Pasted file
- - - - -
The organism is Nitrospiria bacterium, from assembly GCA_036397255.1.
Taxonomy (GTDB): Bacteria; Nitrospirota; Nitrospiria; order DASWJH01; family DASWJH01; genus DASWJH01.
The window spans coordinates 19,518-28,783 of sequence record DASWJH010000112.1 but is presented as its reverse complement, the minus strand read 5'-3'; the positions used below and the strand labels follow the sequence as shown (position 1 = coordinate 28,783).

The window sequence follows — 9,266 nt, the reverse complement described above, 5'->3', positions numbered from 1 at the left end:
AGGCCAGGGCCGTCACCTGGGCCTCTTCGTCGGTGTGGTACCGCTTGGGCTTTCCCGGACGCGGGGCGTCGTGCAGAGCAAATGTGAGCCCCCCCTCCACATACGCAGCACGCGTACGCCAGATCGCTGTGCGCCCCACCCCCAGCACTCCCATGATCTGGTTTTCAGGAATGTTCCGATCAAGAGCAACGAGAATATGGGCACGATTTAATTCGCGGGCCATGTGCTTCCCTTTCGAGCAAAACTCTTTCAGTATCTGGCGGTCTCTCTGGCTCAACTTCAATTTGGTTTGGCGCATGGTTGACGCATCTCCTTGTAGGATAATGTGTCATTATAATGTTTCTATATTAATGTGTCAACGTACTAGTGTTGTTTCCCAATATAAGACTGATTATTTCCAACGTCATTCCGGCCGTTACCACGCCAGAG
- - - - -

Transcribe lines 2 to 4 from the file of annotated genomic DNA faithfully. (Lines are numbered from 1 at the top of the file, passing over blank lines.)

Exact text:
Taxonomy (GTDB): Bacteria; Nitrospirota; Nitrospiria; order DASWJH01; family DASWJH01; genus DASWJH01.
The window spans coordinates 19,518-28,783 of sequence record DASWJH010000112.1 but is presented as its reverse complement, the minus strand read 5'-3'; the positions used below and the strand labels follow the sequence as shown (position 1 = coordinate 28,783).

The window sequence follows — 9,266 nt, the reverse complement described above, 5'->3', positions numbered from 1 at the left end: